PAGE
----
By Dr. Mercola Opioid addiction is at an all-time high in the U.S., and according to many addiction specialists, pain and hopelessness are primary drivers of this burgeoning crisis.1 Limiting the availability of opioids and making overdose-reversal drugs and treatment for drug addiction more readily available are part of the answer. But it’s not enough. We have to take a much deeper look at the root of the problem. What is causing all this physical pain and emotional distress in the first place? Clearly, the U.S. health care system is grossly ineffective when it comes to addressing chronic health problems. Whether pain is promoting hopelessness or the other way around is difficult to ascertain, but the two appear to be closely intertwined and need to be addressed together. Somehow or another, we need to refocus our efforts to create lives worth living, and improve access to and information about basic disease prevention, which begins with diet and basic lifestyle choices — the kin
By Dr. Mercola Lead has a cumulative effect on multiple organ systems in your body and is particularly harmful to young children. After it enters the body, it is distributed through the brain, kidney, liver and bones, and is often stored in the bones and teeth.1 There is no known safe exposure to lead, which often affects young children and lower socioeconomic groups the hardest. However, humans have a long and intimate relationship with lead, dating back to 3000 B.C. when the Roman Empire used it to create pipes for their plumbing and to sweeten wine that they then shipped all over Europe.2 Documents from that period report symptoms of colic, anemia and gout attributed to overexposure to lead. Some historians even believe lead poisoning hastened the fall of the Roman Empire. The oldest known piece made of lead is a figurine from 4000 B.C., found in Egypt.3 In more recent years, the durability of the heavy metal made it an excellent additive to paint, and the chemical properties made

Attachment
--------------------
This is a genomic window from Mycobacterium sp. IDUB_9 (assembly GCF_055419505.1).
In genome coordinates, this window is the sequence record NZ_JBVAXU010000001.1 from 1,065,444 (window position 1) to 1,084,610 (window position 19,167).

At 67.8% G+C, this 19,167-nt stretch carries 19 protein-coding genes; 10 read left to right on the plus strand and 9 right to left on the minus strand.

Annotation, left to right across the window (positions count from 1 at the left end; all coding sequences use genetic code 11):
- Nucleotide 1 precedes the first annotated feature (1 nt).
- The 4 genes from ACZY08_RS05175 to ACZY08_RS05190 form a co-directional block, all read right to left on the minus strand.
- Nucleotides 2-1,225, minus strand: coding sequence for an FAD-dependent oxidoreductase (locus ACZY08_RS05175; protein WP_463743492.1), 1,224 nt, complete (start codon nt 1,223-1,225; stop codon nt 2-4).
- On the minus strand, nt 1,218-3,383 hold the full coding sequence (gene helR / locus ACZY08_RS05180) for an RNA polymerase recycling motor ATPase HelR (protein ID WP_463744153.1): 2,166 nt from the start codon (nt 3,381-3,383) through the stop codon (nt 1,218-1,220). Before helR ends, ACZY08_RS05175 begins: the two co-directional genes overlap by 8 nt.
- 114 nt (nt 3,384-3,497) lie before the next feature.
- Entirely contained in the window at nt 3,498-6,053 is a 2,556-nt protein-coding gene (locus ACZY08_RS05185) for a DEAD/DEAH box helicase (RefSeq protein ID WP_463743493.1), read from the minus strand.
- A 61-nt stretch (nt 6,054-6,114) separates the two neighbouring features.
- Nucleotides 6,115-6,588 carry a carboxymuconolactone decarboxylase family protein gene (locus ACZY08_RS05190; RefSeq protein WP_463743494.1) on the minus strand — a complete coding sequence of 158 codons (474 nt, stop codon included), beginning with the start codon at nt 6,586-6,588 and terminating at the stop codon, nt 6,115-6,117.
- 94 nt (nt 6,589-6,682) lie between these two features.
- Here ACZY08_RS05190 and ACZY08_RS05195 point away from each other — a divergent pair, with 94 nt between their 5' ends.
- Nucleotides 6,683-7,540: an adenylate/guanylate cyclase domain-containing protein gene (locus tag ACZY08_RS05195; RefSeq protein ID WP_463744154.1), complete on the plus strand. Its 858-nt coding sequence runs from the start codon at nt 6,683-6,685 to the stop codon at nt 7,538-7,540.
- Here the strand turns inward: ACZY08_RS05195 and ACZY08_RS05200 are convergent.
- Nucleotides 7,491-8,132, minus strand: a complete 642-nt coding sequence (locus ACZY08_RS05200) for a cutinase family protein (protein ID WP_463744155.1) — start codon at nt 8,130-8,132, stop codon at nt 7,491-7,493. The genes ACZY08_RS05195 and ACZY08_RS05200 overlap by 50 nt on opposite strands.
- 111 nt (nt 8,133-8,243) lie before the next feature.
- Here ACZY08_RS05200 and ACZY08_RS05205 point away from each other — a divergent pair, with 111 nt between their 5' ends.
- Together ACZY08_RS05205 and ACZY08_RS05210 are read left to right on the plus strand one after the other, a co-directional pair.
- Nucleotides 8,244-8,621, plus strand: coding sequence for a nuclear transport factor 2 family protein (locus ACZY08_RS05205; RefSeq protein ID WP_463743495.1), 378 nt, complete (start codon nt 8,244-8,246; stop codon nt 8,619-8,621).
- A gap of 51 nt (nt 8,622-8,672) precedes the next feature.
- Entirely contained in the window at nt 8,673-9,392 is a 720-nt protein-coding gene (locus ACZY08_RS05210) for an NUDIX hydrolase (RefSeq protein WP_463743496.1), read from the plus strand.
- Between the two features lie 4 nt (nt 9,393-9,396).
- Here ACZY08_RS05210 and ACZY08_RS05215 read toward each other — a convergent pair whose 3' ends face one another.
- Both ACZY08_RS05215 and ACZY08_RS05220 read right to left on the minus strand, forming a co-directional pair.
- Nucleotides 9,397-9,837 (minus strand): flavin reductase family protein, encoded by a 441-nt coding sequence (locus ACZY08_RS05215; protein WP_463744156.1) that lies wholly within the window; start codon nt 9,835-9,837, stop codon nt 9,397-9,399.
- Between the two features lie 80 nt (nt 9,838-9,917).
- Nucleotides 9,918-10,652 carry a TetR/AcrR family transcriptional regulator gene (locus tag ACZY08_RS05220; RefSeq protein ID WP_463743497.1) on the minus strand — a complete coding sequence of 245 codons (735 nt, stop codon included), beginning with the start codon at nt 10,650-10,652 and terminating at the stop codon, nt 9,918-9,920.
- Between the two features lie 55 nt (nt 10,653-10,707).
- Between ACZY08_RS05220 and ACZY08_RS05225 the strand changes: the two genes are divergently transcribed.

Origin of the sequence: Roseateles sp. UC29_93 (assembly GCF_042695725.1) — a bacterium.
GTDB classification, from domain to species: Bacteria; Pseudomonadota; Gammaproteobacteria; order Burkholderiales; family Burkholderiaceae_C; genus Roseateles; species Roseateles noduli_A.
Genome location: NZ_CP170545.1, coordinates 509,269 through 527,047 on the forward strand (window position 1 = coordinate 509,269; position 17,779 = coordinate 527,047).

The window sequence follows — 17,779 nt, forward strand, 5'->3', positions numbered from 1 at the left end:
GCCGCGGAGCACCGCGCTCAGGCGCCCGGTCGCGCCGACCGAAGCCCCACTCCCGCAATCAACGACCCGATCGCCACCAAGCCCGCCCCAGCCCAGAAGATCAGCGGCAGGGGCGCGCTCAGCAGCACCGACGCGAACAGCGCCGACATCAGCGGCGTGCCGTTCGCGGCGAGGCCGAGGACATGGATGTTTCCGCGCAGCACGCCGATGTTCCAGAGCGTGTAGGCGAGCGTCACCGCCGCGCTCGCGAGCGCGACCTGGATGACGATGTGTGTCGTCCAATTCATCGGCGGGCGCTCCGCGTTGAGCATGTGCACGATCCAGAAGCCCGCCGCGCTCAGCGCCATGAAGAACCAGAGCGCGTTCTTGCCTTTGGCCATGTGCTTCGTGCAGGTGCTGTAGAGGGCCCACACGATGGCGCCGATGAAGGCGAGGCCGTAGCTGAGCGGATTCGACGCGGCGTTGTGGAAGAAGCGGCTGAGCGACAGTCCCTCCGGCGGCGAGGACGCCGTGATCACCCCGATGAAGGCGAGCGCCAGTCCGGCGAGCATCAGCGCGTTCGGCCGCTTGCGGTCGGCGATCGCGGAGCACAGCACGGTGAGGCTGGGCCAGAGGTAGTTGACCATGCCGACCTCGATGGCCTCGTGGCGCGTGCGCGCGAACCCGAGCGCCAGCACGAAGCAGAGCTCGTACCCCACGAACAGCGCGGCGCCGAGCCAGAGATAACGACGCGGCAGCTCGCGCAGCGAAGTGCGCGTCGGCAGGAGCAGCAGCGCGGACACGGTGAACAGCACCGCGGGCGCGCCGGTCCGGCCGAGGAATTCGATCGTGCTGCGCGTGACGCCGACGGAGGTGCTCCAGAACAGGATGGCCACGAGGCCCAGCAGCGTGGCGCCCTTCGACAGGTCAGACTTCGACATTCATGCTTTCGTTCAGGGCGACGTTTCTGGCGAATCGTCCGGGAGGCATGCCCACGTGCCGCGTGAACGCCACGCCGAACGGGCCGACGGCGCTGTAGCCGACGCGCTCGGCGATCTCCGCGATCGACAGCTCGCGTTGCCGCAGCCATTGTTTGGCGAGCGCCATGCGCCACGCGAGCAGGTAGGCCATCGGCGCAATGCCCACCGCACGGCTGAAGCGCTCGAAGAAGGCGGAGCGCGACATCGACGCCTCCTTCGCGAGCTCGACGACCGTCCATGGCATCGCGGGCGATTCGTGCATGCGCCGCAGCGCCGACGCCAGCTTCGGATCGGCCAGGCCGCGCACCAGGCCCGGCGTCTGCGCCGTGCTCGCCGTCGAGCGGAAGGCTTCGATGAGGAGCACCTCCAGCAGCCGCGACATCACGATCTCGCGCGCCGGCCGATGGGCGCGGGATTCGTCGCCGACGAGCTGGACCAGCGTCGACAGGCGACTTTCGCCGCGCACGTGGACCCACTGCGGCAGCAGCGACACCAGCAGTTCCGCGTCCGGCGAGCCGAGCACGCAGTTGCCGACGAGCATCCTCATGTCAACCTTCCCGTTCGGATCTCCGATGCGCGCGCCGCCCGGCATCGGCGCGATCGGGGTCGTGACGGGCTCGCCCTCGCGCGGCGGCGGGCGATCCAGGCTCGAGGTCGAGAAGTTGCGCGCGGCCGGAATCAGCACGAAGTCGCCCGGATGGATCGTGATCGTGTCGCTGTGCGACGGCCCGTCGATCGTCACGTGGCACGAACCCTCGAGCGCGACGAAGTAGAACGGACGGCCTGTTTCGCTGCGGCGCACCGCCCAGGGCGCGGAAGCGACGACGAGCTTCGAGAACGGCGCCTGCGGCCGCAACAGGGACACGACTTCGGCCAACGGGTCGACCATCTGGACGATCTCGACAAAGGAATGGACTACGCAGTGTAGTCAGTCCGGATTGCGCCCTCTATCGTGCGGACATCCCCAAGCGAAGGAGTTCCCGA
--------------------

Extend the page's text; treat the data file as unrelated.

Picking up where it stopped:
By Dr. Mercola The first large-scale animal farm factories appeared in the early 1970s,1 designed for egg-laying hens. However, it wasn’t long before beef and pork producers followed suit with the aim to reduce overhead and increase profits, which also reduced the quality of the meat produced. Today, most meat sold in the U.S. is raised in concentrated animal feeding operations (CAFOs). In a corporate-controlled environment characterized by large-scale, centralized production, companies — not farmers — have identified means of production, processing and distribution that produce more meat for less money. The repercussions associated with these farms have included a rise in antibiotic-resistant disease claiming the lives of nearly 23,000 Americans each year,2 and a significant impact on local water supply from waste water runoff from these farms.3,4 Both of these concerns are driving significant global issues with water quality and antibiotic-resistant bacterial disease. Although t